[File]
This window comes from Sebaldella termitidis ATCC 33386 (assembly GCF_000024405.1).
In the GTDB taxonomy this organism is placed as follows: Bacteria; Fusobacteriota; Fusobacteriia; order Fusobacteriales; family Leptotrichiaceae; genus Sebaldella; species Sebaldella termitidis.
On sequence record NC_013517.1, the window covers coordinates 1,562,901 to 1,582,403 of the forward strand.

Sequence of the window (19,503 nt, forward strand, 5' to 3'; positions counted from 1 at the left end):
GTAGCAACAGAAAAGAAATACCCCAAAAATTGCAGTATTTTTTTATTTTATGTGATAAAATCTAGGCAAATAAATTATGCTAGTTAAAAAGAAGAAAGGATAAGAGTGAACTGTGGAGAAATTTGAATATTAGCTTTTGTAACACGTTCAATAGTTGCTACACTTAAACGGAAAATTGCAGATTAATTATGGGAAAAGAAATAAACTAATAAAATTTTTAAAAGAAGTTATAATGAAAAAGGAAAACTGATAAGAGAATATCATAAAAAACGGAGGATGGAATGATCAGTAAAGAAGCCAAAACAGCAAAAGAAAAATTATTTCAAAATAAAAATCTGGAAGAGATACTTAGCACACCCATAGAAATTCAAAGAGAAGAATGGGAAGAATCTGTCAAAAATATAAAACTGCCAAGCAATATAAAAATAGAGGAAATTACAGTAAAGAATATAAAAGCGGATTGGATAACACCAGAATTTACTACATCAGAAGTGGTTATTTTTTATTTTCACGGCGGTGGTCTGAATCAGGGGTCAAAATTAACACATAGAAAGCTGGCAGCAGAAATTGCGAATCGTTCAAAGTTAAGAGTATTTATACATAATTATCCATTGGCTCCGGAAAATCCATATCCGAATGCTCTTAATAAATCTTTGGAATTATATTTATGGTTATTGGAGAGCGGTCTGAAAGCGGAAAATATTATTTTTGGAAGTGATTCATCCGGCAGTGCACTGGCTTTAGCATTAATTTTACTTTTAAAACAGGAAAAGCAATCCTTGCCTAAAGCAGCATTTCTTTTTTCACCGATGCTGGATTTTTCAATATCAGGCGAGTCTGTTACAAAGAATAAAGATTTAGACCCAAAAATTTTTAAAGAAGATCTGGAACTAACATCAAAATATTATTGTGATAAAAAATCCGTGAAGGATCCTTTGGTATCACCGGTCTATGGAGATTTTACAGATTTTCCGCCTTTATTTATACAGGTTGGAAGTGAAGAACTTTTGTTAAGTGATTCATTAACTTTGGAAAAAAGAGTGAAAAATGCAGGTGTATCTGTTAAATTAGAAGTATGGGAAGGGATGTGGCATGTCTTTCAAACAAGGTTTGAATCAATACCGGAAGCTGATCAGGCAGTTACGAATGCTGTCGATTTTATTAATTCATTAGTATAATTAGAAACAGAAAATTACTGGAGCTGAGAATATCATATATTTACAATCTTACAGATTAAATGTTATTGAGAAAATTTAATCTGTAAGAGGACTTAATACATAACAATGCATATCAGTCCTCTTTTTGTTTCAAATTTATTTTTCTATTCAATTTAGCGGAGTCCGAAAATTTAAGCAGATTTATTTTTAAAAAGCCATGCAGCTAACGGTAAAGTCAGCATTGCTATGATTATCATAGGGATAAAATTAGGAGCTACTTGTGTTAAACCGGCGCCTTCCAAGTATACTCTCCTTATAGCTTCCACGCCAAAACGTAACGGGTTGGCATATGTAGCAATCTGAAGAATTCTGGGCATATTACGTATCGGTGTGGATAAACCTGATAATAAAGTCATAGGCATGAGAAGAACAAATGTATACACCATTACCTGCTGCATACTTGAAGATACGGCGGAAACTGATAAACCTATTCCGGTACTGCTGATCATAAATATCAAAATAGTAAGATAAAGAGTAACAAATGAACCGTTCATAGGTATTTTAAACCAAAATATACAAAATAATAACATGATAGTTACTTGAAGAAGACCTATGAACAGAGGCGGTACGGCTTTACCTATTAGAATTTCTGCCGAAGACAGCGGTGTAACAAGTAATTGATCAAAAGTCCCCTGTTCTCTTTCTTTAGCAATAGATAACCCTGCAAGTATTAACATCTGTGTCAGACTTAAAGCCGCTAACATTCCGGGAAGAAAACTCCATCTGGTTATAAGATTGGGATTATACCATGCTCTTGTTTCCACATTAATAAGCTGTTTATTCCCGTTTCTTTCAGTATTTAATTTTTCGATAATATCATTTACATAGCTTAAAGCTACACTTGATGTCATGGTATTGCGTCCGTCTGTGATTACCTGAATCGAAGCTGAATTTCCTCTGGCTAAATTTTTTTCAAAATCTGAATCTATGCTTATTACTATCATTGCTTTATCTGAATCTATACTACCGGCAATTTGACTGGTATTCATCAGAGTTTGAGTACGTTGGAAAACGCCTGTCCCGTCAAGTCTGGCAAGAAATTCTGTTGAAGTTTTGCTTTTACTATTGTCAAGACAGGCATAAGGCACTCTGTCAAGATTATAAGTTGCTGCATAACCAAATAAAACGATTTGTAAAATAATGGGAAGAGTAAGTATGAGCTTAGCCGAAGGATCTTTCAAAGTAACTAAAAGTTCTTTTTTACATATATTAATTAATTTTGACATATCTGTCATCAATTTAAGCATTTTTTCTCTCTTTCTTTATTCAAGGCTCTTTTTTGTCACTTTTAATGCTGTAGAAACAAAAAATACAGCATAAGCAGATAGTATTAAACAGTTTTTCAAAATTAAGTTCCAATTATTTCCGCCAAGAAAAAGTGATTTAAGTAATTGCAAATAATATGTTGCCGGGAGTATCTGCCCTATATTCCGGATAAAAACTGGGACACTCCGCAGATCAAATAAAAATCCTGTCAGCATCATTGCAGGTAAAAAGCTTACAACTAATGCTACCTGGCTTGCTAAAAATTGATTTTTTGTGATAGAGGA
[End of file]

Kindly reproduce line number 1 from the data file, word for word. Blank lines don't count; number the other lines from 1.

This window comes from Sebaldella termitidis ATCC 33386 (assembly GCF_000024405.1).